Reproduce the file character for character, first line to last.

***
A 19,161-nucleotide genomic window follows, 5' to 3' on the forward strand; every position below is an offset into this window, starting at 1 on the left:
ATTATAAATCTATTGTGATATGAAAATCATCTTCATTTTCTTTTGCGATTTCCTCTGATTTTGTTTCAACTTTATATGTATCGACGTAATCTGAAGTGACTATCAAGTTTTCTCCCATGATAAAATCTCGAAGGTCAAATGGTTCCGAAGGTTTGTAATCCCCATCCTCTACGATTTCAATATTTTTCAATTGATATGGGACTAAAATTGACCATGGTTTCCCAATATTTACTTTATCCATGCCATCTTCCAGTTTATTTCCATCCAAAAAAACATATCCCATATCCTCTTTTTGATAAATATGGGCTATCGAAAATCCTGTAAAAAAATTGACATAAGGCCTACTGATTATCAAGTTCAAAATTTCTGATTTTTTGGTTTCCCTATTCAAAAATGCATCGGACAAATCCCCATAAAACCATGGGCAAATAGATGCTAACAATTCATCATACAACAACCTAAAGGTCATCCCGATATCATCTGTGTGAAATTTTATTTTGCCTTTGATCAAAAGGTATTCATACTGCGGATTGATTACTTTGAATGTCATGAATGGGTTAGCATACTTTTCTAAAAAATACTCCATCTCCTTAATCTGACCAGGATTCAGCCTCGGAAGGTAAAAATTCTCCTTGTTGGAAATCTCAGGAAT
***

A 19,161-nucleotide genomic window follows, 5' to 3' on the forward strand; every position below is an offset into this window, starting at 1 on the left:
ATTATAAATCTATTGTGATATGAAAATCATCTTCATTTTCTTTTGCGATTTCCTCTGATTTTGTTTCAACTTTATATGTATCGACGTAATCTGAAGTGACTATCAAGTTTTCTCCCATGATAAAATCTCGAAGGTCAAATGGTTCCGAAGGTTTGTAATCCCCATCCTCTACGATTTCAATATTTTTCAATTGATATGGGACTAAAATTGACCATGGTTTCCCAATATTTACTTTATCCATGCCATCTTCCAGTTTATTTCCATCCAAAAAAACATATCCCATATCCTCTTTTTGATAAATATGGGCTATCGAAAATCCTGTAAAAAAATTGACATAAGGCCTACTGATTATCAAGTTCAAAATTTCTGATTTTTTGGTTTCCCTATTCAAAAATGCATCGGACAAATCCCCATAAAACCATGGGCAAATAGATGCTAACAATTCATCATACAACAACCTAAAGGTCATCCCGATATCATCTGTGTGAAATTTTATTTTGCCTTTGATCAAAAGGTATTCATACTGCGGATTGATTACTTTGAATGTCATGAATGGGTTAGCATACTTTTCTAAAAAATACTCCATCTCCTTAATCTGACCAGGATTCAGCCTCGGAAGGTAAAAATTCTCCTTGTTGGAAATCTCAGGAAT